The Young H. G. Wells: Changing the World by Claire Tomalin
A broken leg, a shattered thigh bone, and a crushed kidney were (in circuitous ways) momentous accidents in the early life of Herbert George (H. G.) Wells. The broken leg came about in 1874 when the seven-year-old Wells was hurled into the air by a rambunctious older boy, who then failed to catch him as he fell to earth. Wells’ subsequent recuperation period was spent voraciously reading whatever books he could lay his hands on, thus opening up a whole new world of literature to the young convalescent. These books were mainly supplied by his father Joseph Wells, a shopkeeper in Bromley who fell and broke his thigh one day whilst pruning a vine, an injury which affected his ability to provide for his family and gave his son an abrupt entrée into the world of the Victorian precariat —a shabby-genteel zone which haunted several of the budding author’s later works. As for the crushed kidney, Wells incurred it as the result of a rugby tackle in 1887 when he was a junior schoolmaster. This nasty injury led to another period of convalescence in which the brush with his own mortality led the young man to take stock of what he wanted from life and where his nascent writing talents might lead him. In Claire Tomalin’s The Young H. G. Wells: Changing the World, adversities —whether as the result of physical injury or economic hardship— are shown to be essential determinants in forging her subject’s seemingly indomitable spirit, even if that same spirit could, at times, manifest itself as reckless narcissism.
Although Wells lived to a reasonably ripe old age (he died in 1946 aged seventy-nine), Tomalin’s book focuses on the first forty years of her subject’s life. This approach allows for closer scrutiny of a period in which, in the opinion of such an illustrious admirer as George Orwell, Wells produced his best work. Thereafter, with the passing of the Edwardian era followed by successive global conflicts, Wells (according to Orwell) found himself in the position of being “too sane to understand the modern world.” Long before then, in the latter half of the Victorian age, the young H. G. Wells began to earn a living by taking a succession of apprenticeships in offices and shops, all of which threatened to stifle his literary ambitions. His luck changed somewhat in 1883 when he was offered a pupil-teacher role at Midhurst Grammar School in West Sussex. From here he went on to win a scholarship to study biology under Professor Thomas Huxley at the Normal School of Science (later the Royal College of Science) in South Kensington. Always an assiduous pupil, he excelled at his studies, became a leading member of the Debating Society (notwithstanding his life-long remarkably high-pitched voice), and developed an enthusiasm for socialism fuelled by exposure to the ideas of notable Fabians such as George Bernard Shaw. In 1887 he took up a teaching post at Holt Academy in the Welsh borders, where he sustained his kidney injury. Further teaching posts followed, during which time Wells became engaged to his cousin Isabel. By the time they married in 1891 he had begun to have articles published in several national journals and magazines, but had yet to make a name for himself as a man of letters.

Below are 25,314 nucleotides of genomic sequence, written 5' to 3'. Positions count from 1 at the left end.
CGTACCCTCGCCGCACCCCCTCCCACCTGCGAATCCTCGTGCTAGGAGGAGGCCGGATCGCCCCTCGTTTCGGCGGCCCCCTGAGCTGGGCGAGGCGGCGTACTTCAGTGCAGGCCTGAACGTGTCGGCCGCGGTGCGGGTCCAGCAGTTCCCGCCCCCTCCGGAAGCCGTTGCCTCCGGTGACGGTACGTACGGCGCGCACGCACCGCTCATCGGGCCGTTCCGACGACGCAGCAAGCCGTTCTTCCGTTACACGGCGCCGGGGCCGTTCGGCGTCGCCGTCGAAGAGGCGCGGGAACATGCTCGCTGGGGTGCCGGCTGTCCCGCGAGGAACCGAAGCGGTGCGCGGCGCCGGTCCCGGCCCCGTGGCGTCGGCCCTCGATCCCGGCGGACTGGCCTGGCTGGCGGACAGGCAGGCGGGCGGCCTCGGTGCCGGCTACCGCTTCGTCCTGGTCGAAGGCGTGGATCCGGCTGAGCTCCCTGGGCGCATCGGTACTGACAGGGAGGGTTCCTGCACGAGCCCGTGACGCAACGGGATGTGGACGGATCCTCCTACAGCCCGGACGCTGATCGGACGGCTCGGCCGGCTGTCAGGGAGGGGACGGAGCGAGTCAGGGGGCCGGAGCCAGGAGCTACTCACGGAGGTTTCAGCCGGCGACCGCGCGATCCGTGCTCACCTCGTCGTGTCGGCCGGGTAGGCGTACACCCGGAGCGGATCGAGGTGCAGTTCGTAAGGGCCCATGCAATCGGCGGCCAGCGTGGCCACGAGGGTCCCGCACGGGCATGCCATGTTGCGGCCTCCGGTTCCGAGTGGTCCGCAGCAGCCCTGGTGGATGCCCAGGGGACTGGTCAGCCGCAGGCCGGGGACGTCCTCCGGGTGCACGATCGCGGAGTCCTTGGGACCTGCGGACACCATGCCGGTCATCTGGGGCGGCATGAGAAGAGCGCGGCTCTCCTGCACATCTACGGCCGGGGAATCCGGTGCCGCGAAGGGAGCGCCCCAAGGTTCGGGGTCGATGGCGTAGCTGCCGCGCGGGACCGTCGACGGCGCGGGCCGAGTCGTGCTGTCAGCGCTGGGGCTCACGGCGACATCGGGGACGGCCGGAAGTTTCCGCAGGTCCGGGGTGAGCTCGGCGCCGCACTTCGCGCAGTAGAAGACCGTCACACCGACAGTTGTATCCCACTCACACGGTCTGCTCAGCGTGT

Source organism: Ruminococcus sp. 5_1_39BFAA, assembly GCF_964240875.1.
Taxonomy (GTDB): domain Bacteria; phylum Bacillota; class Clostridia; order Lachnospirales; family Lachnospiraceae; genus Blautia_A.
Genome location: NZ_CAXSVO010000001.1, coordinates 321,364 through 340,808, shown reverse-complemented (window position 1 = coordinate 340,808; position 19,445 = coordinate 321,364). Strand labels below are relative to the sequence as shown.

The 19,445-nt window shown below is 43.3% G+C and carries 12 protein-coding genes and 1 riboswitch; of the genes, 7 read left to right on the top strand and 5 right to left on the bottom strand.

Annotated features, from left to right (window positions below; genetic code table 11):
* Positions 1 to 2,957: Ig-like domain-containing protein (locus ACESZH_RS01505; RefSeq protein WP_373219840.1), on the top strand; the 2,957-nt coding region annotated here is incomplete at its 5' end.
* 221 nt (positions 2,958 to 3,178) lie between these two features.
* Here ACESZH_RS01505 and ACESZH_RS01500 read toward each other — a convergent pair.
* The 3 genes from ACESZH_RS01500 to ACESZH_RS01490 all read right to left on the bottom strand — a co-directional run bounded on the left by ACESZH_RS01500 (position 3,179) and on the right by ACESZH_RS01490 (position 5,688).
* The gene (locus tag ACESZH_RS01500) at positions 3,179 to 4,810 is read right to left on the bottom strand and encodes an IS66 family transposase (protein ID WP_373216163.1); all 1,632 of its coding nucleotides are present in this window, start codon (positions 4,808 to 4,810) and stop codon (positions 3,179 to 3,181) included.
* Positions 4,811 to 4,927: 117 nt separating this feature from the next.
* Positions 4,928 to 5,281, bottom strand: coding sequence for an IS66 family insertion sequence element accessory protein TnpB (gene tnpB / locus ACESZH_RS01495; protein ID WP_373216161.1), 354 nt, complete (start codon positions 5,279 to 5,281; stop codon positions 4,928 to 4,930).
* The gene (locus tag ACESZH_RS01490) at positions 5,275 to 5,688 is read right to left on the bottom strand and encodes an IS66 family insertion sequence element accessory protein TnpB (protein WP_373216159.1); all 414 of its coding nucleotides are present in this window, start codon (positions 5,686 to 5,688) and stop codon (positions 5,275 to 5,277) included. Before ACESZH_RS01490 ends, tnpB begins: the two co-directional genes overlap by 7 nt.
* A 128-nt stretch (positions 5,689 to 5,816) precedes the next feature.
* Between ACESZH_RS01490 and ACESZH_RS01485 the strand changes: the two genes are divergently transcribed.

Wells’ marriage to Isabel foreshadows in certain key aspects his relationship with several other women in his life, each of whom who would find themselves subject to the whims of his libertarian principles and considerable libido. From the outset of their marriage a breach seems to have developed between Isabel and Wells, both physically and intellectually. As Tomalin recounts it, when it came to her husband, the more strait-laced Isabel “could not understand why he was always questioning what she regarded as normal attitudes, why he complained about existing institutions and expressed exasperation with conventional views: ‘making a fuss,’ she called it.” Their relationship was put under further strain when Wells met a young student named Amy Robbins to whom he was immediately attracted, and with whom he could talk freely about socialism, the emancipation of women, and other libertarian issues of the day. When things eventually came to a head and his wife insisted that he choose between her and Amy, Wells chose Amy —not least because she shared his inclination to turn accepted moral notions on their heads. Not that this made them equal partners in their new-found free-spirited liaison: Wells, ever the dominant force, decided that he didn’t like Amy’s name and insisted that she henceforth call herself Jane.